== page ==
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The ketogenic diet has been praised for effective weight loss, but a high-fat, low-carb lifestyle isn’t for everyone. Don’t attempt to reach ketosis if any of these six situations apply to you!
By now, you’ve probably read a book or at least a couple of articles, touting the benefits of the ketogenic diet. While it may seem like just another fad that won’t be around for long, the truth is that the high-fat, very low-carb eating plan comes with numerous health benefits.
In fact, research shows that the keto diet can aid in weight loss, obesity prevention, improvement of cognition and alertness, cardiovascular or metabolic conditions, and the treatment of seizure disorders.
This is possible because, during ketosis, the body passes through different phases of hormonal and metabolic adaptations in order to utilize a new source of available energy: fat.
When glucose is no longer available as a fuel source, free fatty acids are converted into ketone bodies that pass across the blood-brain barrier and energize the brain, heart, and muscles, while, of course, minimizing the excess fat cells that we find in all the wrong places on our bodies.
That said, the keto diet is not ideal for everyone.
Following are six situations in which the ketogenic diet may actually be dangerous and should, therefore, be avoided:
1. You’re Pregnant or Nursing
To date, there hasn’t been much research done to investigate the effects of the ketogenic diet during pregnancy. However, studies have found that side effects of the keto diet can include weight loss, deficiencies in important nutrients, anemia, dehydration, hormonal changes, constipation, and inadequate growth in children.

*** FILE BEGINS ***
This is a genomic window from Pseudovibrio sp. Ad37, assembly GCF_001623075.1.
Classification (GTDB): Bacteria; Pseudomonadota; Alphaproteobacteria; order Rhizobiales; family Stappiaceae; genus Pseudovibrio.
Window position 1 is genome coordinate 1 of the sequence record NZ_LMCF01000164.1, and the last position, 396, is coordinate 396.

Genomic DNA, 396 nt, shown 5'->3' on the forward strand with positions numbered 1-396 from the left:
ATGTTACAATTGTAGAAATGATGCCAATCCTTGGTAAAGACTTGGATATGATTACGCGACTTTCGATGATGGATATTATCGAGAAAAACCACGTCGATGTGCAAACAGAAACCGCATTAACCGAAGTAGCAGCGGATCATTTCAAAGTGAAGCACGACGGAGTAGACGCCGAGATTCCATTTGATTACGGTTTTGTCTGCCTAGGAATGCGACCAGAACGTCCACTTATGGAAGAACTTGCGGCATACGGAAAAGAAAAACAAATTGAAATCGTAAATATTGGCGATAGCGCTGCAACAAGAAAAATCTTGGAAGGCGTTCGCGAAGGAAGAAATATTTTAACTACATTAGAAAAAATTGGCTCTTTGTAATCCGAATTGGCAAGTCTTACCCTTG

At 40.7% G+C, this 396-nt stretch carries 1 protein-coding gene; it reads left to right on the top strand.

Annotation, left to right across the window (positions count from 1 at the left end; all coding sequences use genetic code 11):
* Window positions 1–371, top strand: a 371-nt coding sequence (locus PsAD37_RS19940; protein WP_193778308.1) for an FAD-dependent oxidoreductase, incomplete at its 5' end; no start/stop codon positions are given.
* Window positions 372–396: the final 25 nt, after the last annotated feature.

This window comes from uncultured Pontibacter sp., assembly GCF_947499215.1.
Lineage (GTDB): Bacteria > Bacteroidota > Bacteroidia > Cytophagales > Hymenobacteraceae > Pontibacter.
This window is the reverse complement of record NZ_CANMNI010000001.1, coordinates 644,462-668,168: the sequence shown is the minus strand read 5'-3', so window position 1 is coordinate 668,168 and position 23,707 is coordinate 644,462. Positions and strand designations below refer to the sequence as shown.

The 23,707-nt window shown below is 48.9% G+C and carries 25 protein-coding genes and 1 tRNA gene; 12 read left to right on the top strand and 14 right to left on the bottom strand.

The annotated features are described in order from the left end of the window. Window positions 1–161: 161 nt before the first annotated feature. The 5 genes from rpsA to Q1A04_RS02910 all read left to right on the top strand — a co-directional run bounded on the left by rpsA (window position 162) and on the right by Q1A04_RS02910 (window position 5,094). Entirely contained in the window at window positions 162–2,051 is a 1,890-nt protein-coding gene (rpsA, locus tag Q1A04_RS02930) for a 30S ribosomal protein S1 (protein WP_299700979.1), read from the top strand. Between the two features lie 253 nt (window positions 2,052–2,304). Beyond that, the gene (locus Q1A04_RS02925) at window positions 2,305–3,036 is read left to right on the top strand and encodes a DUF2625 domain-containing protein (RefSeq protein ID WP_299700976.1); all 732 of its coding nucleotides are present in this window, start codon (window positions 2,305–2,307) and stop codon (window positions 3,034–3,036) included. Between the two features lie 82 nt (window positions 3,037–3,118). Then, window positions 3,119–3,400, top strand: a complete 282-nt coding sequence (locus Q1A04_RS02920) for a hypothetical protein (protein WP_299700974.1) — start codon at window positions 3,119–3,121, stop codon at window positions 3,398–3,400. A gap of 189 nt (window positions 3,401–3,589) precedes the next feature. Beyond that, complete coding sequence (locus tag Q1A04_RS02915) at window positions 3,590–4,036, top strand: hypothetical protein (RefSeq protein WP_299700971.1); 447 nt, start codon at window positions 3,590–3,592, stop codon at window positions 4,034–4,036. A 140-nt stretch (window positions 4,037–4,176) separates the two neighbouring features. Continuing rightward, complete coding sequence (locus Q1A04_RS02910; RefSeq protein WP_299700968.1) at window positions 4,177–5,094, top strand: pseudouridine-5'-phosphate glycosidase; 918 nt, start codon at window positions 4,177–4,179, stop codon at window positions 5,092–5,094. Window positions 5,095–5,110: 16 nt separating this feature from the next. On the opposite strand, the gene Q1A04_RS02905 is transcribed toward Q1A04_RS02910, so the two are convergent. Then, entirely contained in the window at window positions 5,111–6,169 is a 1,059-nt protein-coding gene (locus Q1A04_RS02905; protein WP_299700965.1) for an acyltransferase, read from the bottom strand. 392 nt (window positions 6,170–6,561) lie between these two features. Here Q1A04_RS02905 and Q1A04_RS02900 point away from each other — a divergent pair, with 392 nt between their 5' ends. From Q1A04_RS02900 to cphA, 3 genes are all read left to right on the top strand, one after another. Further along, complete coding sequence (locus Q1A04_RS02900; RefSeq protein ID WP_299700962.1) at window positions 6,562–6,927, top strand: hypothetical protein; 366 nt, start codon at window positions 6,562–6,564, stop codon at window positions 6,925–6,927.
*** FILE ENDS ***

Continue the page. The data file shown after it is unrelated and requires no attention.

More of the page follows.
Pregnant women and women who are nursing typically need to consume more protein and extra fiber from plant foods compared to non-pregnant women. This increased fiber intake helps to support fetal growth and development (especially of the brain), provides enough essential vitamins and minerals, and can help improve digestion for mom.
As a result, the keto diet is risky for pregnant women.
2. You Have Diabetes or Other Serious Blood Sugar Issues
Many people following the keto diet will deal with bouts of hypoglycemia or low blood sugar, at least initially. This can become dangerous if your blood sugar is not stable to begin with and/or you’re taking medication to control diabetes.
There’s lots of evidence showing that the prevention of diabetes and/or slowed progression of the disease can be achieved through healthy diet and exercise changes.
However, to be on the safe side, people with a history of hypoglycemia, diabetes, or prediabetes should not attempt the ketogenic diet without being monitored closely by their doctor.
Weight loss and dietary changes might also mean that diabetes medication dosages need to be adjusted, so it’s best not to follow any restrictive diets without supervision.
3. You Have a Thyroid Disorder or Adrenal Fatigue
A moderate low-carb diet might be helpful for certain people with thyroid disorders, but a very low-carb diet (like the keto diet) may also worsen some thyroid-related symptoms, including brain fog, trouble sleeping, digestive issues, and changes in mood.The same can be said for adrenal fatigue symptoms, which are usually remedied through a balanced diet and lifestyle changes.
It may still be possible to follow a moderate low-carb diet if you have a thyroid condition such as hypothyroidism, but you’ll want to keep a very close eye on your symptoms and reactions, especially if you take medications.
If you do notice that eating low-carb worsens your symptoms, it’s always best to ask your doctor for advice. You should also consider increasing your carb intake by 15 to 20 grams at a time until you find an amount that works well for you.
4. You’re Underweight or Nutrient Deficient